Summer squash, zucchini Peel; cut in 1/2-inch slices; blanch 3 minutes. Steam shredded zucchini 1-2 minutes or until translucent. Cool promptly and drain.
Tomatoes Raw: Wash and dip in boiling water for 30 seconds to loosen skins. Core and peel. Freeze whole or in pieces. Use for cooking or seasoning only.
Juice: Wash, sort, and trim. Cut in quarters or eighths. Simmer 5-10 minutes. Press through sieve. If desired, add 1 teaspoon salt per quart. Pour into containers, leaving headspace.
Stewed: Prepare as in juice. Cover and cook until tender, 10-20 minutes. Cool and pack leaving headspace.

Why is it necessary to cool vegetables after blanching?

Vegetables should be cooled quickly and thoroughly after blanching to stop the cooking process. Otherwise, vegetables will be overcooked with loss of flavor, color, vitamins and minerals.

Can I freeze mixed veggies? We love them and I'd rather put them together before hand than open three or four bags and mix them?

Certainly! Just blanch them (each according to it’s own method and blanching time), cool, drain, THEN combine them in your freezer bags and freeze.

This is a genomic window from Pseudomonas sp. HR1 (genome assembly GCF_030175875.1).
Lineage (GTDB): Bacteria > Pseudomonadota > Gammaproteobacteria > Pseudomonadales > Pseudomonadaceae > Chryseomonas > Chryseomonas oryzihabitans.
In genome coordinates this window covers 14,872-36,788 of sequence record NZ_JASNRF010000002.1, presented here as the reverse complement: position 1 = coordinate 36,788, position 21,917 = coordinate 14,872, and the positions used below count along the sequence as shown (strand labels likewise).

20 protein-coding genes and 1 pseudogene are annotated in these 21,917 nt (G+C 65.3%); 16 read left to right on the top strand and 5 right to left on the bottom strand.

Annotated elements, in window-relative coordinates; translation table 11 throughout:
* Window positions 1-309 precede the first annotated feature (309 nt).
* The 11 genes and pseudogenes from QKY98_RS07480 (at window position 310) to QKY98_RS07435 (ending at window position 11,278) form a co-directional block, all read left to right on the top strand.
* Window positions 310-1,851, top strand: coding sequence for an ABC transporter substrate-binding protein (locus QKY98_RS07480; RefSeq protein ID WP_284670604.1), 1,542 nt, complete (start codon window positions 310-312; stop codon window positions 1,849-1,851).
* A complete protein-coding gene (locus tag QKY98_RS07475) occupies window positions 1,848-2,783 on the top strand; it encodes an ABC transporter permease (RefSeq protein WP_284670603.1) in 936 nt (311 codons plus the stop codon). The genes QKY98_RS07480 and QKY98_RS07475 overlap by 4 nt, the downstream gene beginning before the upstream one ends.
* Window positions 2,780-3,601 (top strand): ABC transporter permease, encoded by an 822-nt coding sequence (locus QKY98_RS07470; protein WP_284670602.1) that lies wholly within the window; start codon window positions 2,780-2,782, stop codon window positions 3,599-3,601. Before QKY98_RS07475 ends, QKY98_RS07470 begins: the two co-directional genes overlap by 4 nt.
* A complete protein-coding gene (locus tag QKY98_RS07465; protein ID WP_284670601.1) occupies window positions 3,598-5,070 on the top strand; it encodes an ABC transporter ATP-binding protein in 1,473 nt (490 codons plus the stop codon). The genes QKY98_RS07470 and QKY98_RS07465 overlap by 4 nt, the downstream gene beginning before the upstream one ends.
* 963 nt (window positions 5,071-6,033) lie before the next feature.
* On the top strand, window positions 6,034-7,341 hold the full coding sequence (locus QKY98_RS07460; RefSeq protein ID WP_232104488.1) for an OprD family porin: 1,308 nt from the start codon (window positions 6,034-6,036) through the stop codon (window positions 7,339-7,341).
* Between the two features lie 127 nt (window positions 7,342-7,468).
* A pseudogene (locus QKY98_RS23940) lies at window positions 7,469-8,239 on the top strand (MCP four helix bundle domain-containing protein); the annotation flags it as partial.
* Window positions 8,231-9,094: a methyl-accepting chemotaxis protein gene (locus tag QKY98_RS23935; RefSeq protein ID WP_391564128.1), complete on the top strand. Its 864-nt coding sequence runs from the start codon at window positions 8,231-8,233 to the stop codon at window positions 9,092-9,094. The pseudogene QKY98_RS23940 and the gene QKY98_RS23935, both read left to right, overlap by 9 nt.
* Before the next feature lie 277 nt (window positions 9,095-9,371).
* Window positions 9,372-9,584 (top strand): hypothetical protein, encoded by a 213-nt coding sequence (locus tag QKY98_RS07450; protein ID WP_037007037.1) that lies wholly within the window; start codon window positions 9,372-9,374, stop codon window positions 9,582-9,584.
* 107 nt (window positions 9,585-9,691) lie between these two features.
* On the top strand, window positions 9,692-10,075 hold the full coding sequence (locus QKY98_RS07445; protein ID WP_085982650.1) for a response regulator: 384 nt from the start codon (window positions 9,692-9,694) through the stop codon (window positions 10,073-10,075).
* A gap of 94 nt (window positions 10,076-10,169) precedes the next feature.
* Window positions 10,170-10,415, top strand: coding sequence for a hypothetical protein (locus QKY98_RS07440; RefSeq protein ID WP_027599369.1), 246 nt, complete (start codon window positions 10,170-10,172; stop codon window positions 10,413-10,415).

I have so much potatoes. Is there a way to freeze potatoes for French fries or diced and scalloped( semi-cooked)? What is the best way to do that?

I haven’t tried it, but according to the USDA, there is:

  1. Select smooth new potatoes directly from the garden.

  2. Peel or scrape and wash.

  3. Water blanch for 3 to 5 minutes, depending on the size.

  4. Cool, drain and package whole or sectioned, leaving 1/2-inch headspace.
  5. Seal and freeze.

Can I Refreeze foods?

Once food is thawed in the refrigerator, it is safe to refreeze it without cooking, although there may be a loss of quality due to the moisture lost through defrosting. After cooking raw foods which were previously frozen, it is safe to freeze the cooked foods. If previously cooked foods are thawed in the refrigerator, you may refreeze the unused portion.

If you purchase previously frozen meat, poultry or fish at a retail store, you can refreeze if it has been handled properly.

Tomatoes

Can you freeze tomatoes from your garden?